A Christian Who Is Glad Osama Bin Laden is Dead

Late on May 1, 2011, President Barak Obama announced to the nation that Osama Bin Laden had been killed.  As a Christian, as an American, as a human I rejoice.  Yes, I rejoice.  Many of you join with me in this sentiment.  However several in the Christian community have taken to social network sites to reprimand this rejoicing.

I understand the motivation of these critics.  On many, many things I would agree with them.  On this I disagree.  The rationale of these critics have made their argument based in part on Proverbs 24:7.

Do not rejoice when your enemy falls, and let not your heart be glad when he stumbles,(Proverbs 24:17 ESV)

If we stopped at this point, I would have to agree with the critics.  However, the context adds some clarity.

Be not envious of evil men, nor desire to be with them,

for their hearts devise violence, and their lips talk of trouble.

By wisdom a house is built, and by understanding it is established;

by knowledge the rooms are filled with all precious and pleasant riches.

A wise man is full of strength, and a man of knowledge enhances his might,

for by wise guidance you can wage your war, and in abundance of counselors there is victory.

Wisdom is too high for a fool; in the gate he does not open his mouth.

Whoever plans to do evil will be called a schemer.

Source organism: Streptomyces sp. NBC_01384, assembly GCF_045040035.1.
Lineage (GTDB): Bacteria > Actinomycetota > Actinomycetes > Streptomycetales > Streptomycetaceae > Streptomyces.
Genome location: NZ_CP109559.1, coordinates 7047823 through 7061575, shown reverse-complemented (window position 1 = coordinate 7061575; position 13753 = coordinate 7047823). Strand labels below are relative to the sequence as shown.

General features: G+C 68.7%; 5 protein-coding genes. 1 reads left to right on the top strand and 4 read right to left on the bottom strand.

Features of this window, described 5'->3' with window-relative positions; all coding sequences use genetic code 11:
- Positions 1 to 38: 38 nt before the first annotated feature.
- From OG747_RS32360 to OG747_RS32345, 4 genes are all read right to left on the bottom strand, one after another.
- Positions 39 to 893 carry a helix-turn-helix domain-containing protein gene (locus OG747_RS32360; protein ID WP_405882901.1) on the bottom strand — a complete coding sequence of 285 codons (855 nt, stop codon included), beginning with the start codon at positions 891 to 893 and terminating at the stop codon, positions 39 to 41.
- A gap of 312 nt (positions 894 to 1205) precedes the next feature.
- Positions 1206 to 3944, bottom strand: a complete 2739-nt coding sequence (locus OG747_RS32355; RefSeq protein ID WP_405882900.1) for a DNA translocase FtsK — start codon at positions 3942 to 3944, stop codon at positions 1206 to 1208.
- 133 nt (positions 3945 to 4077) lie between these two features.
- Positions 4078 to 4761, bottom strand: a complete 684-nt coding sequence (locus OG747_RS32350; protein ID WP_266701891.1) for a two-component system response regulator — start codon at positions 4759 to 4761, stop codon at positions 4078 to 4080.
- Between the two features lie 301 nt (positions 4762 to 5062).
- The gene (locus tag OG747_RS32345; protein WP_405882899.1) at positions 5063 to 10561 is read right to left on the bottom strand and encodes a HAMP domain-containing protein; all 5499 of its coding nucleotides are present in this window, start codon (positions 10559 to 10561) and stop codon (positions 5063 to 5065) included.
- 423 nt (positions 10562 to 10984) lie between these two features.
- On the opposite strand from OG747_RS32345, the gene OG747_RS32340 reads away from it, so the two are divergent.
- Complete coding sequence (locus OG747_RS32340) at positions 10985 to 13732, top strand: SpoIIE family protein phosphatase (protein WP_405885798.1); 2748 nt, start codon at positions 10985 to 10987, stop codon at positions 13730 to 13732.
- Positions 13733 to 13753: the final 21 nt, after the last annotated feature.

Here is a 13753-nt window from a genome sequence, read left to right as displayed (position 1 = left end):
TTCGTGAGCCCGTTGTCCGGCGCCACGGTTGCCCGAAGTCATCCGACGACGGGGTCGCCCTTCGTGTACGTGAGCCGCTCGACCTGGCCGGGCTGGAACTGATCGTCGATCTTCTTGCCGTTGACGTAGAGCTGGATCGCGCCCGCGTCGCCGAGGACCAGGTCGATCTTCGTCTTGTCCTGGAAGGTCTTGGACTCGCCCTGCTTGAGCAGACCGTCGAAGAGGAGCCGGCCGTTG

The devising of folly is sin, and the scoffer is an abomination to mankind.

If you faint in the day of adversity, your strength is small.

Rescue those who are being taken away to death;

hold back those who are stumbling to the slaughter.

If you say, “Behold, we did not know this,”

does not he who weighs the heart perceive it?

Does not he who keeps watch over your soul know it,

and will he not repay man according to his work?

My son, eat honey, for it is good,

and the drippings of the honeycomb are sweet to your taste.

Know that wisdom is such to your soul;

if you find it, there will be a future,

and your hope will not be cut off.

Lie not in wait as a wicked man against the dwelling of the righteous;

do no violence to his home;

for the righteous falls seven times and rises again,

but the wicked stumble in times of calamity.

Do not rejoice when your enemy falls,

and let not your heart be glad when he stumbles,

lest the LORD see it and be displeased,

and turn away his anger from him.

Fret not yourself because of evildoers,

and be not envious of the wicked,

for the evil man has no future;

the lamp of the wicked will be put out.

My son, fear the LORD and the king,

and do not join with those who do otherwise,

for disaster will arise suddenly from them,

and who knows the ruin that will come from them both?

(Proverbs 24:1-22 ESV)

It seems to me that the full chapter presents a clearer picture of our response to men like Bin Laden than does lifting one verse out of it without regard for the context.  Bin Laden did not stumble.  He was killed.

How about this proverb?

When it goes well with the righteous, the city rejoices,
and when the wicked perish there are shouts of gladness.

(Proverbs 11:10 ESV)

I’m not sure what they do with this passage.  Bin Laden was wicked.  He perished (both physically and spiritually).  The result is shouts of gladness.

Here are some of the other arguments sent my way via social media.

1.  Gloating celebration of a soul you know is now in Hell is not ok for any believer. Being relieved justice is served is different.

See Proverbs 11:10 above.

2.  There is a fine line between celebrating the awesome weight of justice and the terrible glee of a image of God eternally lost.

Well, “terrible glee” maybe.  But glee and gladness are very similar words.  If so, see Proverbs 11:10.